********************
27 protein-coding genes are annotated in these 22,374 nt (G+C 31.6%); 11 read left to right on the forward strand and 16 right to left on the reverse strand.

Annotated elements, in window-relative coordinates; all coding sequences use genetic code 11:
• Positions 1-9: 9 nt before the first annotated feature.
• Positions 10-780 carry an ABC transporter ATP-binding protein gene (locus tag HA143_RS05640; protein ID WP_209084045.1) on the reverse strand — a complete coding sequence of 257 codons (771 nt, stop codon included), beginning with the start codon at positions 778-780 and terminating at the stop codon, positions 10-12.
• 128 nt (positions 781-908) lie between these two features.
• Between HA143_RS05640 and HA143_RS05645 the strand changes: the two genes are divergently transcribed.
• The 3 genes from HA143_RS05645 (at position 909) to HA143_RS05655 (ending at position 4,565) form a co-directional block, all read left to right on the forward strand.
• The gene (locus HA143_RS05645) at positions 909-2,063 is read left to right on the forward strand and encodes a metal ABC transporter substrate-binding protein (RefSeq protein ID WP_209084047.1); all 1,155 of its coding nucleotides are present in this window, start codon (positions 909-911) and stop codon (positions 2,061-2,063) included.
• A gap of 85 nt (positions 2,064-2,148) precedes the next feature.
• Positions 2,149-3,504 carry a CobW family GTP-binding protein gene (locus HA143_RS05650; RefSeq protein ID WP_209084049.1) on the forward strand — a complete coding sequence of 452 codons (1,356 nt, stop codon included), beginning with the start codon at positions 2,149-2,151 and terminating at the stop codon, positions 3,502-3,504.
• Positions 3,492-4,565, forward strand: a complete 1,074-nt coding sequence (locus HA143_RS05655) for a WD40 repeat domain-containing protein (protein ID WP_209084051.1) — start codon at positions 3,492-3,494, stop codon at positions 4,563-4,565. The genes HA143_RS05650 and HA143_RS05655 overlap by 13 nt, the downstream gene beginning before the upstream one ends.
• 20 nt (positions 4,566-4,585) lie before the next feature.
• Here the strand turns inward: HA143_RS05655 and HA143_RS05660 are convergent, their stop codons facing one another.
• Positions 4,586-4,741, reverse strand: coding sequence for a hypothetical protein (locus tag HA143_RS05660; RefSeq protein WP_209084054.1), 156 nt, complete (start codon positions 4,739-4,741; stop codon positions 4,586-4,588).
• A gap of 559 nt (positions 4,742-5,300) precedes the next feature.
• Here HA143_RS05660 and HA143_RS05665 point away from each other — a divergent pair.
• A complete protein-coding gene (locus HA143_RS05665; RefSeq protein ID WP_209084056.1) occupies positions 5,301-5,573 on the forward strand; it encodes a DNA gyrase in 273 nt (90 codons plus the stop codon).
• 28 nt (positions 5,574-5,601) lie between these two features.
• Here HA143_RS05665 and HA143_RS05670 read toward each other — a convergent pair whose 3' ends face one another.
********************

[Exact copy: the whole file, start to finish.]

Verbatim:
27 protein-coding genes are annotated in these 22,374 nt (G+C 31.6%); 11 read left to right on the forward strand and 16 right to left on the reverse strand.

Annotated elements, in window-relative coordinates; all coding sequences use genetic code 11:
• Positions 1-9: 9 nt before the first annotated feature.
• Positions 10-780 carry an ABC transporter ATP-binding protein gene (locus tag HA143_RS05640; protein ID WP_209084045.1) on the reverse strand — a complete coding sequence of 257 codons (771 nt, stop codon included), beginning with the start codon at positions 778-780 and terminating at the stop codon, positions 10-12.
• 128 nt (positions 781-908) lie between these two features.
• Between HA143_RS05640 and HA143_RS05645 the strand changes: the two genes are divergently transcribed.
• The 3 genes from HA143_RS05645 (at position 909) to HA143_RS05655 (ending at position 4,565) form a co-directional block, all read left to right on the forward strand.
• The gene (locus HA143_RS05645) at positions 909-2,063 is read left to right on the forward strand and encodes a metal ABC transporter substrate-binding protein (RefSeq protein ID WP_209084047.1); all 1,155 of its coding nucleotides are present in this window, start codon (positions 909-911) and stop codon (positions 2,061-2,063) included.
• A gap of 85 nt (positions 2,064-2,148) precedes the next feature.
• Positions 2,149-3,504 carry a CobW family GTP-binding protein gene (locus HA143_RS05650; RefSeq protein ID WP_209084049.1) on the forward strand — a complete coding sequence of 452 codons (1,356 nt, stop codon included), beginning with the start codon at positions 2,149-2,151 and terminating at the stop codon, positions 3,502-3,504.
• Positions 3,492-4,565, forward strand: a complete 1,074-nt coding sequence (locus HA143_RS05655) for a WD40 repeat domain-containing protein (protein ID WP_209084051.1) — start codon at positions 3,492-3,494, stop codon at positions 4,563-4,565. The genes HA143_RS05650 and HA143_RS05655 overlap by 13 nt, the downstream gene beginning before the upstream one ends.
• 20 nt (positions 4,566-4,585) lie before the next feature.
• Here the strand turns inward: HA143_RS05655 and HA143_RS05660 are convergent, their stop codons facing one another.
• Positions 4,586-4,741, reverse strand: coding sequence for a hypothetical protein (locus tag HA143_RS05660; RefSeq protein WP_209084054.1), 156 nt, complete (start codon positions 4,739-4,741; stop codon positions 4,586-4,588).
• A gap of 559 nt (positions 4,742-5,300) precedes the next feature.
• Here HA143_RS05660 and HA143_RS05665 point away from each other — a divergent pair.
• A complete protein-coding gene (locus HA143_RS05665; RefSeq protein ID WP_209084056.1) occupies positions 5,301-5,573 on the forward strand; it encodes a DNA gyrase in 273 nt (90 codons plus the stop codon).
• 28 nt (positions 5,574-5,601) lie between these two features.
• Here HA143_RS05665 and HA143_RS05670 read toward each other — a convergent pair whose 3' ends face one another.